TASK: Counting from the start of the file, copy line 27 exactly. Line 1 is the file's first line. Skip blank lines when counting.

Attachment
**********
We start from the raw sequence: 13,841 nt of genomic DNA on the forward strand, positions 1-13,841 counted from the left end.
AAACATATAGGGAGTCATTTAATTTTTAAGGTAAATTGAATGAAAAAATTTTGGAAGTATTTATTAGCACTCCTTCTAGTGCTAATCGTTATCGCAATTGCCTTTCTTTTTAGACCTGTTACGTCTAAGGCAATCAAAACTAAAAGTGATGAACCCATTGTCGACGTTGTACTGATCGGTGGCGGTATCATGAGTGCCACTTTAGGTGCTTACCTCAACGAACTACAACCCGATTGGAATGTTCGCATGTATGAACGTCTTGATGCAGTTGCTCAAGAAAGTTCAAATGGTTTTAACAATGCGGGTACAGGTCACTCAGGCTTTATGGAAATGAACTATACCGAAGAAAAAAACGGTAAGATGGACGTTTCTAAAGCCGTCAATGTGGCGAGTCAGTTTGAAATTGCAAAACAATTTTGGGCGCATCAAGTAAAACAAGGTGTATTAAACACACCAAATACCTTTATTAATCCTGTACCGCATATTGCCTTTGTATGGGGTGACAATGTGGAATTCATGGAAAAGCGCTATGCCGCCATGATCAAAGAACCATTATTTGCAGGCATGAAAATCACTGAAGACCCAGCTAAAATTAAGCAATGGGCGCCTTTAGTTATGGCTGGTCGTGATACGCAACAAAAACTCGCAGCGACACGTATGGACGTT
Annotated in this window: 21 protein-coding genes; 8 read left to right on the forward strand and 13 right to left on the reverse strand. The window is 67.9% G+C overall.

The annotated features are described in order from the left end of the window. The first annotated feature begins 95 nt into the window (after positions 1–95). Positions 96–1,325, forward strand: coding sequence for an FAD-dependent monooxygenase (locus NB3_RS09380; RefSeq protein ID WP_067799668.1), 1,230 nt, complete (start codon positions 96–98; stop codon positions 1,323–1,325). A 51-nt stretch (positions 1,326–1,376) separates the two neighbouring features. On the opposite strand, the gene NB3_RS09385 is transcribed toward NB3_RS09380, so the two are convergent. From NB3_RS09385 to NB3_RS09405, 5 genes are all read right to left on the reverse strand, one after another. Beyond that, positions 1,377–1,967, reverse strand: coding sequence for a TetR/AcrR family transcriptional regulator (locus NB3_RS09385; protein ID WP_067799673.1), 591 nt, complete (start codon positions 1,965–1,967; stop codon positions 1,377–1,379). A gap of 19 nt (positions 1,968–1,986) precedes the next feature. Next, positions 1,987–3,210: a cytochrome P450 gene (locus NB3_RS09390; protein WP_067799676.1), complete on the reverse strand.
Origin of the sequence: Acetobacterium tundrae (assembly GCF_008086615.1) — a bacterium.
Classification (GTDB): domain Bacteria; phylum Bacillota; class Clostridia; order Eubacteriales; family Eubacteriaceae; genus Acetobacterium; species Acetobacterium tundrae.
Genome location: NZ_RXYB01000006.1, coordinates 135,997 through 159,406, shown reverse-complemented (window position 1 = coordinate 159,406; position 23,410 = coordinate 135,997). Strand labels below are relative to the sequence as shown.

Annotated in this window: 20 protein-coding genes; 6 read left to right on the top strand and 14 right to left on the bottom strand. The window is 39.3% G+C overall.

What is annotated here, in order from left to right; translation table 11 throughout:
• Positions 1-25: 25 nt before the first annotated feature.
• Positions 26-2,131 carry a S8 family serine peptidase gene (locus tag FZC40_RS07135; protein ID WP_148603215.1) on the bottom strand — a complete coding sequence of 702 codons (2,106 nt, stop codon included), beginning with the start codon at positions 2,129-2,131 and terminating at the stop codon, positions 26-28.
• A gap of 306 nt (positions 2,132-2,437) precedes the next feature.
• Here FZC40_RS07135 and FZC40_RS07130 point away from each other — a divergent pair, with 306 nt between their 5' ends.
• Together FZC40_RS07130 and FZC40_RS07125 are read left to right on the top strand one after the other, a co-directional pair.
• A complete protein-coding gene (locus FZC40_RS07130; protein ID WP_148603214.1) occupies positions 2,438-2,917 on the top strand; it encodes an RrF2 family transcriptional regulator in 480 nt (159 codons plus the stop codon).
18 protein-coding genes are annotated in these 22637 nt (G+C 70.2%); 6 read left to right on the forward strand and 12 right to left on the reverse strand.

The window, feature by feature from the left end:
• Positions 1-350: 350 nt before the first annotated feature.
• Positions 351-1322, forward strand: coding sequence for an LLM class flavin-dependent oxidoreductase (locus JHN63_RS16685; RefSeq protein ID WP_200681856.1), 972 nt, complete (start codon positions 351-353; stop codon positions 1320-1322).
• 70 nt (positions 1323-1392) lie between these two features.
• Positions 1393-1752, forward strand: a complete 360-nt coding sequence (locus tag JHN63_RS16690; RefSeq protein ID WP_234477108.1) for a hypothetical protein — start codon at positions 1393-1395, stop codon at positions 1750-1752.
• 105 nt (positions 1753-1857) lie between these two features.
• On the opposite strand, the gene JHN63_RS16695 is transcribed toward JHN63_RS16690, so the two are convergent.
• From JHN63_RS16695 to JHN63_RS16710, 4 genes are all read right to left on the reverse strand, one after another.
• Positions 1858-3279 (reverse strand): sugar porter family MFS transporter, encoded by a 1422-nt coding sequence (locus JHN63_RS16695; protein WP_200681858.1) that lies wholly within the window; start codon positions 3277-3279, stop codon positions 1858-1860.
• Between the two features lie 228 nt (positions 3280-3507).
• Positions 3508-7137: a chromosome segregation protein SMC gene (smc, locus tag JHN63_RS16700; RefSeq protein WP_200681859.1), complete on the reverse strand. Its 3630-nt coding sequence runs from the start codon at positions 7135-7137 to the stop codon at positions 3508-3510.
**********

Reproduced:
• Positions 3508-7137: a chromosome segregation protein SMC gene (smc, locus tag JHN63_RS16700; RefSeq protein WP_200681859.1), complete on the reverse strand. Its 3630-nt coding sequence runs from the start codon at positions 7135-7137 to the stop codon at positions 3508-3510.